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November 29, 2010updated 12 Apr 2017 4:18pm

Deutsche Leasing outperforms market

Deutsche Leasing reported new business volume down 6 percent to 7.8bn for the year to 30 September 2010, in line with expectations. The results show Germanys largest leasing company maintaining a strong position in its core markets and improving from last year in specific asset classes.

By Antonio Fabrizio

Deutsche Leasing reported new business volume down 6 percent to €7.8bn for the year to 30 September 2010, in line with expectations.

The results show Germany’s largest leasing company maintaining a strong position in its core markets and improving from last year in specific asset classes.

New business from Germany excluding real estate was €5bn, compared to last year’s €5.2bn. The lessor claimed that other bank-backed providers of equipment leasing in Germany suffered an average 14.6 percent drop in new business for the same period.

New business outside Germany dropped 7 percent to €1.3bn and, while equipment leasing declined by 7 percent, improvements were reported for medical equipment, plastics processing plants and IT, as well as in vendor finance.

Deutsche Leasing will now change its strategy to focus exclusively on business-to-business activities, after it began spinning off its consumer car loan business to form a joint venture with Landesbank Berlin in March 2010.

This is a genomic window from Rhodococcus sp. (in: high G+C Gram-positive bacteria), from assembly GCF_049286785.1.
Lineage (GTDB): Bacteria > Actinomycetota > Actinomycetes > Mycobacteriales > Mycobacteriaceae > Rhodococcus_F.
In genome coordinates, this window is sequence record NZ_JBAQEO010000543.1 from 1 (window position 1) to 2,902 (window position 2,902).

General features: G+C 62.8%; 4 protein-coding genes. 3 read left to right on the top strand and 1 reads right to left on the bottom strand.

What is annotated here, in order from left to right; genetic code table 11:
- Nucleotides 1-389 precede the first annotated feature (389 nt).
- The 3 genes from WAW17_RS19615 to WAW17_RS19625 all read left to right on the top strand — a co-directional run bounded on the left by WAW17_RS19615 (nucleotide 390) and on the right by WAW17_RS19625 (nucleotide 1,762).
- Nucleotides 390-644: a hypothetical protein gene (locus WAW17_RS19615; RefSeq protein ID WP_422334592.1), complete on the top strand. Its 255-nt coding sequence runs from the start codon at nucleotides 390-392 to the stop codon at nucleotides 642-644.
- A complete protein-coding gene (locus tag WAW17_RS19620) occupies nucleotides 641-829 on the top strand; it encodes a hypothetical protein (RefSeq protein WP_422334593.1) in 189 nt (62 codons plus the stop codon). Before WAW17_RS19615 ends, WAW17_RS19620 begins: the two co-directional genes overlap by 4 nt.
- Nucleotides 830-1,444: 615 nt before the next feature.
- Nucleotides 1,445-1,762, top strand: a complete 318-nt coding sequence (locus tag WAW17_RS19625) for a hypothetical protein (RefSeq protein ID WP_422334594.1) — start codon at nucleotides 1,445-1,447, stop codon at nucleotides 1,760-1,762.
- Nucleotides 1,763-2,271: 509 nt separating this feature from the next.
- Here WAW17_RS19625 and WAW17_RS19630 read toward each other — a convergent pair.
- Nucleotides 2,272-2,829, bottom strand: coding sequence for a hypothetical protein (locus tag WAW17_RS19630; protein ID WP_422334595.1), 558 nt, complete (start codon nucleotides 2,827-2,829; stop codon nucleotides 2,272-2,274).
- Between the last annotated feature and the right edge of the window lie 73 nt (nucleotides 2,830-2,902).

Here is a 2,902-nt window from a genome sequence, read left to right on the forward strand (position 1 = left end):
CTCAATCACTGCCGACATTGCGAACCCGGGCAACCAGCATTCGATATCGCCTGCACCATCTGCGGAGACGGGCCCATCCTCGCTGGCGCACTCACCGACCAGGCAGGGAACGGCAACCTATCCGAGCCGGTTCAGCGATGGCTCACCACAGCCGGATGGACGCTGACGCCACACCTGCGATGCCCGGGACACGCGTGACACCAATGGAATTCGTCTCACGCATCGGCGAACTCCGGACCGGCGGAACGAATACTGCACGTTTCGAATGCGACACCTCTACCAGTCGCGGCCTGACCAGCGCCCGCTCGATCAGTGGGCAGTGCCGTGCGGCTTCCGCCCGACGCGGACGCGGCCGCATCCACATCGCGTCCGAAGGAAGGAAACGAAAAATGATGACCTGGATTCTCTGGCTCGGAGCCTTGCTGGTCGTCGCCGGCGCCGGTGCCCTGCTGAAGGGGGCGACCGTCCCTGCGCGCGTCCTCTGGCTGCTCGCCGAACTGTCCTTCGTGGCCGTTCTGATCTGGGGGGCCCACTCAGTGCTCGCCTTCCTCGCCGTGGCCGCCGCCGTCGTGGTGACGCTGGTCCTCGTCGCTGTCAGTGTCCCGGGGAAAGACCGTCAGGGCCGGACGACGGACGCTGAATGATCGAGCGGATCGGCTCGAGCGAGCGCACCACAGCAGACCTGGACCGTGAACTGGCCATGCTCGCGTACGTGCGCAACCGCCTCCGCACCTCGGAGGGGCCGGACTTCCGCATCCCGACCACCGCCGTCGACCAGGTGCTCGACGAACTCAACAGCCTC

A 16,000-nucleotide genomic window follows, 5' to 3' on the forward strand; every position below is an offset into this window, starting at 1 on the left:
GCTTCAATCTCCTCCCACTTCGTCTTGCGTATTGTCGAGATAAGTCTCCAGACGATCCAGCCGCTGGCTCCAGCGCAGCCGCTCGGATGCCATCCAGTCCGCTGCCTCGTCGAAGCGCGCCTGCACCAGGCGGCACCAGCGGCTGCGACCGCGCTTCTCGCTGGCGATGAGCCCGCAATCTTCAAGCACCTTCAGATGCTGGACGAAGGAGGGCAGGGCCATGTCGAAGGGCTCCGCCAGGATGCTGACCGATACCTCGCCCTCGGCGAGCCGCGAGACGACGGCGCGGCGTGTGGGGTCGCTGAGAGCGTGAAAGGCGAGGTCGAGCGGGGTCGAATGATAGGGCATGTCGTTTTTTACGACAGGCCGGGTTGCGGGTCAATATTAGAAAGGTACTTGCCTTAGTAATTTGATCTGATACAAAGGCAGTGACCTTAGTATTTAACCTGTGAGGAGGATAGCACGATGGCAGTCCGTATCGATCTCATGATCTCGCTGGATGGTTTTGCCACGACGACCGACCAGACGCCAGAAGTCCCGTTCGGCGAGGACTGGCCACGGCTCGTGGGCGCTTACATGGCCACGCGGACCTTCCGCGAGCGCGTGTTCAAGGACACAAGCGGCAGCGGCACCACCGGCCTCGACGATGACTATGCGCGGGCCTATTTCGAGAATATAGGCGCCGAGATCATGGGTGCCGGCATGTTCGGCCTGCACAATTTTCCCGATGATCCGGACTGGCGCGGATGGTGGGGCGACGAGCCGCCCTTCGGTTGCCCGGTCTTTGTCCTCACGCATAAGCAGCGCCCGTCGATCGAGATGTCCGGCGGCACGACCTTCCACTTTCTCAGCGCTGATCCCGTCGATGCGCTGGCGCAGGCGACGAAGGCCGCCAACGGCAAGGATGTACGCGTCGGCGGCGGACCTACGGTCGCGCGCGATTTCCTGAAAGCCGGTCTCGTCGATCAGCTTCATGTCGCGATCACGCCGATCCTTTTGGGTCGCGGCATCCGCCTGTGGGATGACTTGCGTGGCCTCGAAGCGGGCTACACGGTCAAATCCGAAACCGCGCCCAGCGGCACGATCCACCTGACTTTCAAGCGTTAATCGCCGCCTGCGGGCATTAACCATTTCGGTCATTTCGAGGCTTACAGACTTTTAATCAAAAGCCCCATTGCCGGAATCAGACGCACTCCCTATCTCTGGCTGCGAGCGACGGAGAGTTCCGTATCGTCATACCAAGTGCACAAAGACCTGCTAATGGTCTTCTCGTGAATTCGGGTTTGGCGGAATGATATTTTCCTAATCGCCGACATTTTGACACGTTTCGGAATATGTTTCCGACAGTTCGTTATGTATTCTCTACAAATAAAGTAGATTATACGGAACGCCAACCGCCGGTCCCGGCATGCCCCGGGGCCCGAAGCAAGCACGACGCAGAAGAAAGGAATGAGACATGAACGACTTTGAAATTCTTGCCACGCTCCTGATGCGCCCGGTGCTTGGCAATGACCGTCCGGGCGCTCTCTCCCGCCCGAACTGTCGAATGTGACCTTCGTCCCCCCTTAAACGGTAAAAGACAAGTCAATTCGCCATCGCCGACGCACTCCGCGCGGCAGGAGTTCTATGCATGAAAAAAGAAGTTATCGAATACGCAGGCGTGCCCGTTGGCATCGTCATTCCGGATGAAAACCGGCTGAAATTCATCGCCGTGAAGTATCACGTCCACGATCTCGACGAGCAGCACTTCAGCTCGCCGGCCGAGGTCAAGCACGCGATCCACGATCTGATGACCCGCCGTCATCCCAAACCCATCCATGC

New ceo Kai Ostermann said that for the new financial year, business is ahead of the previous year’s figure, and that capital spending restraint is easing. “We want to moderately expand our new business volume in fiscal 2010/11 and thus disproportionately benefit from the economic recovery,” he said.

Deutsche Leasing acquired €2.9bn of new business through its savings banks cooperation last year. It has changed the colour of its logo to red, to emphasise its membership of the Sparkassen Finanz-gruppe network of banks.

The company’s real estate subsidiary Deutsche Anlagen-Leasing met its target of €1.5 billion in new business, down 13 percent owing to less being brokered through the state banks, and the divestment of Amentum Capital. DAL’s performance was stronger in large property and renewable energy, with real estate leasing up 10 percent year-on-year.

Antonio Fabrizio

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